For the quarter, free cash flow was $1 million compared to a loss of $20 million last year with the improvement driven by higher AOI and lower interest expense. For the full year, free cash flow was $276 million versus $203 million last year. This 36% increase in 2012 is due to the improved AOI and cash tax benefit from the 2011 Front Line buyout. We are pleased with this growth as our free cash flow-to-AOI ratio increased from 46% to 60% this year.

Cash flow from operations was $367 million for the year, up 59% from $231 million in 2011. This improvement comes from higher deferred ticket sales for future shows, net of the increased prepaid cost for those events, a net increase of $100 million; client cash timing, which drives an increase of $78 million; tax receivables that we noted as outstanding at the end of 2011 that were collected in 2012; and higher operating results.

The free cash flow we generated in 2012 was used for revenue-generating capital expenditures of $60 million, including the Ticketing re-platforming; $67 million in payments related to acquisitions of businesses and other rights, net of borrowings; debt principal payments of $37 million; and we had positive working capital in 2012.

As of December 31, we had total cash of $1 billion, which includes $442 million in Ticketing client cash and $219 million in net concert event-related cash. Our free cash was $340 million.

Our total capital expenditures for 2012 totaled $123 million. We spent approximately $63 million on maintenance expenditures and $60 million on revenue-generating additions. The increase over last year's $112 million was driven by the cost for the Ticketing re-platforming along with other purchases of technology and venue equipment. We currently expect that our 2013 capital expenditures will be consistent with 2012.

Total deferred revenue was $402 million as of December 31, 2012, compared to $274 million in 2011 driven by higher concert ticket sales for 2013 events, which are up 58% compared to this time last year. This increase in deferred revenue improves our cash position as well as gives us optimism towards ticket buying patterns for 2013.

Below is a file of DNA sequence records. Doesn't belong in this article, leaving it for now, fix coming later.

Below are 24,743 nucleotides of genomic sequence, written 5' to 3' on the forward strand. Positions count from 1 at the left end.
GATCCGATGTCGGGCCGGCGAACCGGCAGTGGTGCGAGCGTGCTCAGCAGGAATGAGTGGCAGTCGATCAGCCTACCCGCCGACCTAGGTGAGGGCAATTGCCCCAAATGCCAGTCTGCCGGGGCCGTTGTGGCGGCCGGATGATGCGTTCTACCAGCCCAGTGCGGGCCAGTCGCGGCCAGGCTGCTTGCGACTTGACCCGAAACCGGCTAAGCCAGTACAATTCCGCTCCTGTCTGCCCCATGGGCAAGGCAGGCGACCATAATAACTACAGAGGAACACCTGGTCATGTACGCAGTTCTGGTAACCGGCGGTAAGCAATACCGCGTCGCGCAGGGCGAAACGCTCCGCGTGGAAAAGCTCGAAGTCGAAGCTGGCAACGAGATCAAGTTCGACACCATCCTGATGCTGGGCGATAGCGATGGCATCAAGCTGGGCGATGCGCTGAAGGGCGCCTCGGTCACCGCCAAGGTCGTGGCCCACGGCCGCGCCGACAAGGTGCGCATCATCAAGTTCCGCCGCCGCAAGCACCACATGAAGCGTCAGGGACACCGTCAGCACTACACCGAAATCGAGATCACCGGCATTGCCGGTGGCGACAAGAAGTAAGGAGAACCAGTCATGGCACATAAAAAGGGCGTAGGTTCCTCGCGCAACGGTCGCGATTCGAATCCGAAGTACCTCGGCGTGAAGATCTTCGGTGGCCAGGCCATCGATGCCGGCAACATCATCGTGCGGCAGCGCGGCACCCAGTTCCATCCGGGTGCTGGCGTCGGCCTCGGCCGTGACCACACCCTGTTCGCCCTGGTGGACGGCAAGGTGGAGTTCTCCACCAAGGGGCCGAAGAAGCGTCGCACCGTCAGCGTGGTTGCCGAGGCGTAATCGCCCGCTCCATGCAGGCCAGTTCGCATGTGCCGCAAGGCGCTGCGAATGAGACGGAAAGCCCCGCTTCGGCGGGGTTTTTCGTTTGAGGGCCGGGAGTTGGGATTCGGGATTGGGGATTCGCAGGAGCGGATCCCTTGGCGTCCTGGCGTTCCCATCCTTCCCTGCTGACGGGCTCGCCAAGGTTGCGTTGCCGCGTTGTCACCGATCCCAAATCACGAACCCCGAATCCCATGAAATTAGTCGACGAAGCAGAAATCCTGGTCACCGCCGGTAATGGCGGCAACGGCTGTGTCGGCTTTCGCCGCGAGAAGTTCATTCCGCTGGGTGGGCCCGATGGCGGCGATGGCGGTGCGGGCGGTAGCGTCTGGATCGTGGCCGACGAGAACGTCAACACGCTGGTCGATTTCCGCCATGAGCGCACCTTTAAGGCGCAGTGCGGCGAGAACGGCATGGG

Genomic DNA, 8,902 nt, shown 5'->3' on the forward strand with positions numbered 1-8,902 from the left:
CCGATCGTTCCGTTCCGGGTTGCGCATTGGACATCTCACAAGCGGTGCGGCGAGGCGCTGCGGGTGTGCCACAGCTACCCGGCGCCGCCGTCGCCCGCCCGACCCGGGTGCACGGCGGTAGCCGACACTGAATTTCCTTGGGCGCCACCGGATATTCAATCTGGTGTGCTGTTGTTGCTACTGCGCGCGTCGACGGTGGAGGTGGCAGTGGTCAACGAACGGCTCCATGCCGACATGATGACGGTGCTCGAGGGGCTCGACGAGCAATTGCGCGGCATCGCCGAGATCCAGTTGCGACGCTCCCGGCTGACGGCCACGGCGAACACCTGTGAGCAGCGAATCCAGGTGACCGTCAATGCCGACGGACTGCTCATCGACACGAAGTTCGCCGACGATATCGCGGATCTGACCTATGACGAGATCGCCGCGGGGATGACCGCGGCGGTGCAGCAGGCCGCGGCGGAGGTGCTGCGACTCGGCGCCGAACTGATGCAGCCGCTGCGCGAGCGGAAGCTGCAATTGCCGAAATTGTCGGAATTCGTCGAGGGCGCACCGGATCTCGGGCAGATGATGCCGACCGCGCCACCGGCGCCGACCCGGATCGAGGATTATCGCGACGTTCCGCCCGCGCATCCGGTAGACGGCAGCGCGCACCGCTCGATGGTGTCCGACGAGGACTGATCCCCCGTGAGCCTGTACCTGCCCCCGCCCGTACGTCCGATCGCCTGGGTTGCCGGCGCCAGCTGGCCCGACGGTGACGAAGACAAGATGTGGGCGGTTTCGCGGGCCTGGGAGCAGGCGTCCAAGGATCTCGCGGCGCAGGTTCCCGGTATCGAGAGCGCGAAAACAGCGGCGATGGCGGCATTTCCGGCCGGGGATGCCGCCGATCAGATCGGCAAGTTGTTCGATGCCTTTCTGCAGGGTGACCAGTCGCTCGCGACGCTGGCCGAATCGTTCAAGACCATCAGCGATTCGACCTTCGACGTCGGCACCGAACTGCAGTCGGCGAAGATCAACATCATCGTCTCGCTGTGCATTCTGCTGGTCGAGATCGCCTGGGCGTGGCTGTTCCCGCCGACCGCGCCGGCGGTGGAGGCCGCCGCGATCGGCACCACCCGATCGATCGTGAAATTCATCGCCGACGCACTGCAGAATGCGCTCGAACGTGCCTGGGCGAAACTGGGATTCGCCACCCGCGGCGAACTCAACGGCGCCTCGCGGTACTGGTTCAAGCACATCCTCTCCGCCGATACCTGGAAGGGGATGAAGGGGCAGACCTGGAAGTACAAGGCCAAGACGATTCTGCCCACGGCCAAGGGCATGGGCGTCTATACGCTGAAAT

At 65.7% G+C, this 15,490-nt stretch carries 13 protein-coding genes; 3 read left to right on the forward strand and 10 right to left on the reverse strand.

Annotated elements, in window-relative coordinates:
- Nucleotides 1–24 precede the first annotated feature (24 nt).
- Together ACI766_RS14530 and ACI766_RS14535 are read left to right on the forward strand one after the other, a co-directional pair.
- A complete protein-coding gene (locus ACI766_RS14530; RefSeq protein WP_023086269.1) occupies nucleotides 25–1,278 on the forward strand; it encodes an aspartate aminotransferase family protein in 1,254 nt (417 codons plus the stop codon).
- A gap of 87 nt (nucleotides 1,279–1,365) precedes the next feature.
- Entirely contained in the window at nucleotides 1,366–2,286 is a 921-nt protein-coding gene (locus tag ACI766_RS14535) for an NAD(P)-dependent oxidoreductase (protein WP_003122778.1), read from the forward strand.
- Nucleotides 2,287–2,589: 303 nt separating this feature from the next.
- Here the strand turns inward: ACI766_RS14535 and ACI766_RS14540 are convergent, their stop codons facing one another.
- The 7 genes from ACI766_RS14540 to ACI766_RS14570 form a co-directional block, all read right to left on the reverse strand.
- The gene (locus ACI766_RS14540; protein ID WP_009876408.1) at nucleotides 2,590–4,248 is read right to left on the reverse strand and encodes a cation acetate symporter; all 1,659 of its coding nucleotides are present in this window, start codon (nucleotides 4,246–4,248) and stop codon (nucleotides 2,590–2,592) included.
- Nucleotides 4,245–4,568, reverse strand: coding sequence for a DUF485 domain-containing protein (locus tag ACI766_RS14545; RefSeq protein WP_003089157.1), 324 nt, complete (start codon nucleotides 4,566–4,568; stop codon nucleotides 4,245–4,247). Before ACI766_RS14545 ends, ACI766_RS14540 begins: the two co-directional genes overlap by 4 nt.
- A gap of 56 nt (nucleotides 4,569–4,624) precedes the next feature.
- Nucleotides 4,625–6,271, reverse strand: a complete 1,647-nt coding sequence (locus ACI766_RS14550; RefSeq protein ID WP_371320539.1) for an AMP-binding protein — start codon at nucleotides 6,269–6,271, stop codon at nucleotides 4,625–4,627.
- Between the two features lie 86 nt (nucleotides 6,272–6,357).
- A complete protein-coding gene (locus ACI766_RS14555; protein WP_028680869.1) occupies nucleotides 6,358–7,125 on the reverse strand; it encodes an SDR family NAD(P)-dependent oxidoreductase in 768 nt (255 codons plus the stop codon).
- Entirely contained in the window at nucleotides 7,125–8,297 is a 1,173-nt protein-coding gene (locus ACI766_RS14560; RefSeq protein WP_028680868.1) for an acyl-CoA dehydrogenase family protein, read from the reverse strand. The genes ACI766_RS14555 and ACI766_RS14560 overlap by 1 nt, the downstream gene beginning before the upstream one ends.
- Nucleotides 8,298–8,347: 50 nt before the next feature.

As of December 31, our total current and long-term debt, including capital leases, was $1.74 billion. Our weighted average cost of debt, excluding debt discounts, was 5.2%.

We continue to remain comfortably in compliance with our credit facility debt covenant requirements. As of December 31, our total debt-to-EBITDA ratio continues to be under 4x versus the maximum of 4.5x, and our interest coverage ratio of EBITDA-to-net interest expense was over 4.5x versus the minimum ratio of 3x.

We are pleased with the solid results our businesses delivered in 2012. Looking forward, 2013 will be a year focused on generating improved profitability while continuing to invest in the future growth of our business through investments in our Ticketing platform as well as expansion in mobile, social and resale.

Thank you for joining us today for our fourth quarter and full year 2012 update. And we will now open up the call for questions. Operator?

Question-and-Answer Session


[Operator Instructions] And we'll take our first question from Bill -- I'm sorry, Ben Mogil with Stifel, Nicolaus.

Benjamin E. Mogil - Stifel, Nicolaus & Co., Inc., Research Division

In terms of Sponsorship bookings, can you give us a sense of where you are now, say, compared to this time last year, both directionally and either dollar figure up or down or percentage up or down?

Joe Berchtold

Yes, this is Joe, Ben. I think that if you refer back to our belief that this year will be up consistent with the past couple of years' growth in AOI, then, obviously, at this point of the year, we've got enough between what we have booked and in the pipeline to give you that guidance.

Benjamin E. Mogil - Stifel, Nicolaus & Co., Inc., Research Division

Okay. And then on the longer issue of the sort of the 2015 guidance, when you look at that sort of guidance -- and you talked a lot about at the Liberty Day of sort of adding 5 million attendees per year largely through Electronic Dance Music and festivals -- how much of that do you think you can do organically? How much of that do you think you need to do M&A for? And what are the M&A multiples? And what's the M&A environment looking like from where you guys sit?

Michael Rapino